January 21, 2022 • Life for Leaders
Scripture – 1 Corinthians 12:27-31 (NRSV)
Now you are the body of Christ and individually members of it. And God has appointed in the church first apostles, second prophets`, third teachers; then deeds of power, then gifts of healing, forms of assistance, forms of leadership, various kinds of tongues. Are all apostles? Are all prophets? Are all teachers? Do all work miracles? Do all possess gifts of healing? Do all speak in tongues? Do all interpret? But strive for the greater gifts.
You can read all of I Corinthians 12 here.
Whether you are gifted as a teacher, with leadership qualities, in speaking truth to power, in being a healing presence, in faithful prayer—the body of Christ has need of all of those gifts to make it function in harmony and witness to the world.
By now, we are well-launched into our Epiphany journey, and tomorrow when we ponder the Gospel lesson we’ll be looking at one of Jesus’s early announcements of his mission. For the Epistle reading, the lectionary compilers have paired that Gospel reflection with one of Paul’s great statements about our spiritual gifts and the body of Christ.
At least when I was younger—and I think this is still true in some places—there was a huge emphasis on finding out your spiritual gifts. People published books detailing the different kinds of gifts, and churches distributed questionnaires that members could fill out to see whether they were gifted in leadership or teaching or wisdom or faith or administration or any of a number of other gifts (though I have to admit that as card-carrying mainliners, we weren’t sure what to do with prophecy, speaking in tongues, and deeds of power.)
If you read all of 1 Corinthians 12—which I urge you to do—you will see that Paul’s emphasis throughout, reflected in this passage, is that the spiritual gifts are for the functioning of the body. He begins his explanation of gifts by stating: “Now there are varieties of gifts, but the same Spirit; and there are varieties of services, but the same Lord; and there are varieties of activities, but it is the same God who activates all of them in everyone. To each is given the manifestation of the Spirit for the common good” (1 Corinthians 12:4-7, emphasis mine).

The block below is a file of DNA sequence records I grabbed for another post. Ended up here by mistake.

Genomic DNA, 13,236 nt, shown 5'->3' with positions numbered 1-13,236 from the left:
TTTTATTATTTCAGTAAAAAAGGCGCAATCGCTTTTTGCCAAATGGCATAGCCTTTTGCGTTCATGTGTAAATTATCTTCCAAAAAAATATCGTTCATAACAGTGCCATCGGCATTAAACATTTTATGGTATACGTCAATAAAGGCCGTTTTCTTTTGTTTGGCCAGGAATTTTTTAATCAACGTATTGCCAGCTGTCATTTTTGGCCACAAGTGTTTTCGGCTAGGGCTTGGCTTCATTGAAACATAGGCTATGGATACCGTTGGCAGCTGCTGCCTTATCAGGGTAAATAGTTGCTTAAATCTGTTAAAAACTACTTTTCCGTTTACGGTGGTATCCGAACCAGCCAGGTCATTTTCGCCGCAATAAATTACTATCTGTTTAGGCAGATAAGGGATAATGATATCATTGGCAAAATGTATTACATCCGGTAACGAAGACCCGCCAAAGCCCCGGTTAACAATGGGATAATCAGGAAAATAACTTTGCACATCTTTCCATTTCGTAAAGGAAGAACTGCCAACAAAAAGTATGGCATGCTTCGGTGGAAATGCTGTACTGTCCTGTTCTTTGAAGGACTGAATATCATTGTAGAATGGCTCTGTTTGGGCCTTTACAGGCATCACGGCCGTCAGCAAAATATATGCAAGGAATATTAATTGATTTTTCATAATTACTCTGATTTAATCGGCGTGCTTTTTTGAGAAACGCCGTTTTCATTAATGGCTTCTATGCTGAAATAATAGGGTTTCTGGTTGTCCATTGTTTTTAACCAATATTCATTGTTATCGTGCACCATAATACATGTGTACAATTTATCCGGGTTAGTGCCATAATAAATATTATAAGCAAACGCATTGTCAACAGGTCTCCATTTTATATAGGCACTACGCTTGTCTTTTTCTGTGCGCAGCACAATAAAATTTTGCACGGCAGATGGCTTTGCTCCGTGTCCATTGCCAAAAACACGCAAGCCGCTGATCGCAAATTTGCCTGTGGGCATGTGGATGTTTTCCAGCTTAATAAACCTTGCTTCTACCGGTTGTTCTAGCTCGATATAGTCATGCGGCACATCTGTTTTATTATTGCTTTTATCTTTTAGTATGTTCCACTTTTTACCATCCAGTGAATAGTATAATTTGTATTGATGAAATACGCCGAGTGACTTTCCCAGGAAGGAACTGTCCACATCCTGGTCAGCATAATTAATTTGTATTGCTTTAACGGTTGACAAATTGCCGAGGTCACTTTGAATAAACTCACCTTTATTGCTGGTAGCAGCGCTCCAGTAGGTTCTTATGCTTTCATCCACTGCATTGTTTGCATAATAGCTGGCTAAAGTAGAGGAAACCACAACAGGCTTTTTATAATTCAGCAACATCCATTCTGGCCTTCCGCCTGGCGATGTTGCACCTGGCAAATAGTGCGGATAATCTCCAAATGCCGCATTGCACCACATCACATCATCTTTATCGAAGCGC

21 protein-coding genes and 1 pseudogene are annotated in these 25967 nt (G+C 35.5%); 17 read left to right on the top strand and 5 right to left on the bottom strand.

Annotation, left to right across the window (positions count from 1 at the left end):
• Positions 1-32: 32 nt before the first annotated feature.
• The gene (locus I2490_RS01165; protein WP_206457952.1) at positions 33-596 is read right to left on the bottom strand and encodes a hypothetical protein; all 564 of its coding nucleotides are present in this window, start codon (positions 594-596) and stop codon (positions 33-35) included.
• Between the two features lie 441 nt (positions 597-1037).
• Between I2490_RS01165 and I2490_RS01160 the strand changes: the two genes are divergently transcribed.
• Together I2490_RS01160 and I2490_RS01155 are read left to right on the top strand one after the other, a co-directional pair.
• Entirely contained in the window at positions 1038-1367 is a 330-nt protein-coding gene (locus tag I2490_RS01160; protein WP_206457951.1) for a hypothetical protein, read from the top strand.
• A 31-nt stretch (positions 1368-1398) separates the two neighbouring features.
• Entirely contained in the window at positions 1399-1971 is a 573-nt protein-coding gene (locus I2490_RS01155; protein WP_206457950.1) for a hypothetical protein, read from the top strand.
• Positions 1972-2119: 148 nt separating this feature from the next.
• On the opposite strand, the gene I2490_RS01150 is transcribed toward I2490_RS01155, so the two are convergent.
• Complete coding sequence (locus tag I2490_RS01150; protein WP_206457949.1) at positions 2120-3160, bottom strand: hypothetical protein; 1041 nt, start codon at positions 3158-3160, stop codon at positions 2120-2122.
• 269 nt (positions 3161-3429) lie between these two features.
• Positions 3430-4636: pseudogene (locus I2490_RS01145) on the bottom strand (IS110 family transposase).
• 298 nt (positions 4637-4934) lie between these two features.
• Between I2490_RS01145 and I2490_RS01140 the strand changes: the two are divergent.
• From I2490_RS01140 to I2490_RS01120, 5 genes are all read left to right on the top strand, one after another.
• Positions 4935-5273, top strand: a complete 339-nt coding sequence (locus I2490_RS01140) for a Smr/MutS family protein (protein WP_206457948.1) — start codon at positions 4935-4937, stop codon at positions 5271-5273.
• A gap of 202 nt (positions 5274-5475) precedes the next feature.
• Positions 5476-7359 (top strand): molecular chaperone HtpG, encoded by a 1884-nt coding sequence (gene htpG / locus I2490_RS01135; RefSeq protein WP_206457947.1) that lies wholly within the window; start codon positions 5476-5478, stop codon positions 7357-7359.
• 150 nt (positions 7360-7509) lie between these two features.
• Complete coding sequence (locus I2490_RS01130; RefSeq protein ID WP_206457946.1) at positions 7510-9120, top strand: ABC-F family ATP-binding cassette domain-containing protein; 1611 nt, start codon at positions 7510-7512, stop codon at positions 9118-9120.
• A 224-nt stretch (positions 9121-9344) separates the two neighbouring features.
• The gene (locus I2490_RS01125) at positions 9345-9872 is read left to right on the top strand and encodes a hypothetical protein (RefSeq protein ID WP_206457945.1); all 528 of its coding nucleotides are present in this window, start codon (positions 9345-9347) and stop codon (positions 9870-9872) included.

In fact, in this whole chapter Paul takes the metaphor of the church as a body very literally. He starts talking about body parts: “If the whole body were an eye, where would the hearing be? If the whole body were hearing, where would the sense of smell be?” (I Corinthians 12:17). Hands and eyes and feet don’t walk around and do the things they were called to do by themselves as random hands and eyes and feet; they only function properly when they are all part of the body—and in fact, if one part of the body is not functioning well, the whole body suffers: “If one member suffers, all suffer together with it; if one member is honored, all rejoice together with it” (1 Corinthians 12:26).
The questionnaires and spiritual gift studies of my childhood were good as far as they went, but they were at their best when people took the results of those questionnaires and used it to guide the ministries they performed, both inside the church walls and outside of them. Whether you are gifted as a teacher, with leadership qualities, in speaking truth to power, in being a healing presence, in faithful prayer—the body has need of all of those gifts to make it function in harmony and witness to the world.
What does all of this focus on spiritual gifts have to do with Epiphany? For that, you’ll need to tune in tomorrow. In the meantime, spend some time thinking about the ways in which God has gifted you.
What gifts has God given you?
How could you use them to build up the Body of Christ?
The song “Many Gifts, One Spirit” was inspired by this passage of Scripture (read more about its history here). As you think about the ways God has gifted you for the community, ponder the lyrics and determine to live more fully into one of your gifts.
Lord, show me what I can do for you and for your people and your church and your world with the gifts you have given me. Amen.
Find all Life for Leaders devotions here. Explore what the Bible has to say about work at the unique website of our partners, the Theology of Work Project. Commentary on today’s Life for Leaders theme can be found here: Spiritual Gifts in Community (1 Corinthians 12:1–14:40)
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Jennifer Woodruff Tait (PhD, Duke University) is the editor of and frequent contributor to Life for Leaders. She is also the managing editor of Christian History magazine and web editor for the Theology of Work Project, and a priest in the Episcopal Church. She has written a book of poetry, Histories of Us. Jennifer lives in Berea, Kentucky, with her husband, Edwin, and their two daughters.
Click here to view Jennifer’s profile.